Alright, here’s one for all the KZ fans out there (and I know you’re out there!) The KZ AS10 has 10 balanced armature drivers, or more precisely; 5 BA drivers per side. It’s smooth, comfortable and it looks super cool too.
Anyone who has an interest in Chi-Fi will most likely be familiar with the KZ (Knowledge Zenith) brand. They have a huge portfolio of budget IEMs and are well known for delivering good quality audio at affordable prices.
With the AS10, KZ has left the shallow end of the pool and is wading into deeper territory, not just with an increased driver count but also their most expensive product to date.
Fantastic unique design
Comfortable and lightweight
Great opportunity for people on a budget to experience a multiple BA IEM
The nozzles don’t hold non-KZ eartips very well
KZ are still using that pesky memory wire on their cables
This sample was provided for the purpose of an honest review. All observations and opinions here are my own, based on my experience with the product.
Driver unit: 5BA hybrid driver units for each side
Frequency range: 20-22000Hz
Cable Length: 1.2m±3cm
Earphone interface: 2-Pin
Package and Accessories
The KZ AS10 comes in a fairly large, black cardboard box with the KZ logo on the front. Once you open the magnetically sealed box lid the AS10 is presented in a black foam inlay with Right and Left labels printed just below the earpieces.
At the bottom is a metal plaque with the model name and a brief description. The packaging is simple but the way the earphones are presented with the addition of the plaque feels really premium and gave me a warm, fuzzy feeling.
At the bottom of the foam inlay is a little pull ribbon. Lifting out the foam reveals the cable and accessories below. In typical KZ fashion, the accessories are minimal. Apart from the IEM and cable, you get 3 pairs of the iconic KZ Starline tips (S, M, L).
Build Quality and Design
There can be no doubt that the KZ AS10 has a striking design. Some will notice the similarity with the ZS10 and ES4 which look very alike but have some differences.
The AS10 comes in 2 colour options: green and black. With both variations, the shells are piano black and have transparent, coloured faceplates. Through the faceplates, you can see the circuit board inside which gives the AS10 (and its siblings) such a unique appearance.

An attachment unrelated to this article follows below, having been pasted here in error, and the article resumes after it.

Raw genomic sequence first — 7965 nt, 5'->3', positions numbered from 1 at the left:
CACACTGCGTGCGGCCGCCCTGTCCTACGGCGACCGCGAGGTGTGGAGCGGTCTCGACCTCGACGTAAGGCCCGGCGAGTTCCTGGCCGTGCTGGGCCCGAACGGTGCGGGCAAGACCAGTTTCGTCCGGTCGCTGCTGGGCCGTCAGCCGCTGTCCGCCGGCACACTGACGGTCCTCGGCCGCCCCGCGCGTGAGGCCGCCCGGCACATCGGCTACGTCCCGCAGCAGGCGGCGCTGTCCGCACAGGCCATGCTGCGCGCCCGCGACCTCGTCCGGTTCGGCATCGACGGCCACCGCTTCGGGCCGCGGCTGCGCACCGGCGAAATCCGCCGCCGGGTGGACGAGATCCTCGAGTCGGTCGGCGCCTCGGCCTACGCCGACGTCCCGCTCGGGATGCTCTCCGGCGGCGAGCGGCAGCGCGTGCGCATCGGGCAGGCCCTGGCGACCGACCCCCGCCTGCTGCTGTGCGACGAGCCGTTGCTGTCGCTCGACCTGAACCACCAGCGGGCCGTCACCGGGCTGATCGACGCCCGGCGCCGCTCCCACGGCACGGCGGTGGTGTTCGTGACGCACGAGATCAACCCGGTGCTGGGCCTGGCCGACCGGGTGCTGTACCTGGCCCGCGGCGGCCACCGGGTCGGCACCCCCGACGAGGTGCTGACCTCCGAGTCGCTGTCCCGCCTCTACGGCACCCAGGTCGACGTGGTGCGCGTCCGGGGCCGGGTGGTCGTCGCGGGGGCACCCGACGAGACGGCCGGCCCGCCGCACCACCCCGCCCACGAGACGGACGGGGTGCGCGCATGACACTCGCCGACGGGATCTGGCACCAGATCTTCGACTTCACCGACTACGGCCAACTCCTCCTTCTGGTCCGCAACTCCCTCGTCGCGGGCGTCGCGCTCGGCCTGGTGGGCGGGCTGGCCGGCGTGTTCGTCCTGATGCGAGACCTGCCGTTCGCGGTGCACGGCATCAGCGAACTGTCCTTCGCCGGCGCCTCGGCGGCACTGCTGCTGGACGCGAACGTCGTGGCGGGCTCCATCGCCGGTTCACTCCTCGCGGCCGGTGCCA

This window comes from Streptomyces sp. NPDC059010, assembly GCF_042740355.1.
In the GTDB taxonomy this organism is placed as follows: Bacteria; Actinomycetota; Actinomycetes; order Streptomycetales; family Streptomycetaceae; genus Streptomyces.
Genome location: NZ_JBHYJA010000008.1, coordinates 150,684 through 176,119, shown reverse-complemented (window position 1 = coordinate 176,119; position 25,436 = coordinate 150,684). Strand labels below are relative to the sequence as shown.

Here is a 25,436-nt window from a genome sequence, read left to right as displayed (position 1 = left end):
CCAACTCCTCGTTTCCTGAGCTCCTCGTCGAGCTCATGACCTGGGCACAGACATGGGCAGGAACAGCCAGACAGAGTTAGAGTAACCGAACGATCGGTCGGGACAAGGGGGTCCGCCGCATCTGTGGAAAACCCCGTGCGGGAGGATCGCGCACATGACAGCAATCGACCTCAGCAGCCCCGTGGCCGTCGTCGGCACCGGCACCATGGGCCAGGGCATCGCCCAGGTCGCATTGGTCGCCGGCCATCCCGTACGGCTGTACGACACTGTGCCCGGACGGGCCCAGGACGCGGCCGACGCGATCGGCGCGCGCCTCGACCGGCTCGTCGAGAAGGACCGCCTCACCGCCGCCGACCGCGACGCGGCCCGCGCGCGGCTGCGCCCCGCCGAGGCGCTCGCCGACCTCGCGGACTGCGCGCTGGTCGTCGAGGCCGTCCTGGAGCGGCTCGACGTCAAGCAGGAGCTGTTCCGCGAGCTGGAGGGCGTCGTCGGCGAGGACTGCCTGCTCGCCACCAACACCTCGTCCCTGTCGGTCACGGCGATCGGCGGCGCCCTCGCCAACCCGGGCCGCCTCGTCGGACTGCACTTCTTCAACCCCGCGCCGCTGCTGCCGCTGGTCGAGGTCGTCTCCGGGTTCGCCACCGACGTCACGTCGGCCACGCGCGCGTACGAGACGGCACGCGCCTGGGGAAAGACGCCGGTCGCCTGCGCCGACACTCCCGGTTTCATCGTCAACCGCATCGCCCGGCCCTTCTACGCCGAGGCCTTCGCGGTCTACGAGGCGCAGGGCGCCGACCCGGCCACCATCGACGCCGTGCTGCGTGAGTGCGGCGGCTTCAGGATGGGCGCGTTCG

The connectors this time around are the 0.75mm variant. A single pinhole-sized vent is located on the inner side of the shell. The earpieces are constructed from a lightweight ABS polymer and look to be built really well.
One design aspect of the AS10 that I don’t like is the lack of a ridge on the nozzles. There are 3 very small bumps right on the edge but they don’t hold eartips very securely and quite a few times I removed the AS10 from my ears and the eartip was left behind.
The included cable is KZ’s brown-coloured, braided one which they’ve been bundling with their higher end models recently. At first, it was a little stiff but during my testing, it softened up considerably and now I’m liking it quite a lot.
The cable terminates with a rubberized, L-shaped plug. Now, here’s the part I don’t like: The rubberized Y-split is placed very far down the cable and with the lack of a chin slider, makes the cable very prone to tangling. Not only that but the top of the Y-split is not rounded off in any way, so the sharp edges have a tendency to get caught on buttons and belts etc.
I was hoping that with the AS10 KZ would abandon the memory wire but sadly it is still present. However, I will say that the microphonics (cable noise) is very minimal and apart from the strange Y-split, it’s a good cable.
Comfort and Noise Isolation
While the diameter of the AS10’s shells is large, the depth is quite shallow, so they earpieces sit fairly flush against your ears. The smooth edges, lightweight materials and ergonomic design of the shells make them very comfortable to wear.
I did find that the earpieces have a tendency to work themselves out slowly from my ears so I had to do some extensive tip rolling to find something that not only gave me a good seal but also held the IEM in place.
The noise isolation is below average for an all BA earphone but it is still as good or better than a lot of hybrids and single dynamic driver IEMs. Noise leak is minimal too, so they’re pretty much ideal for everyday environments.
Gear used for testing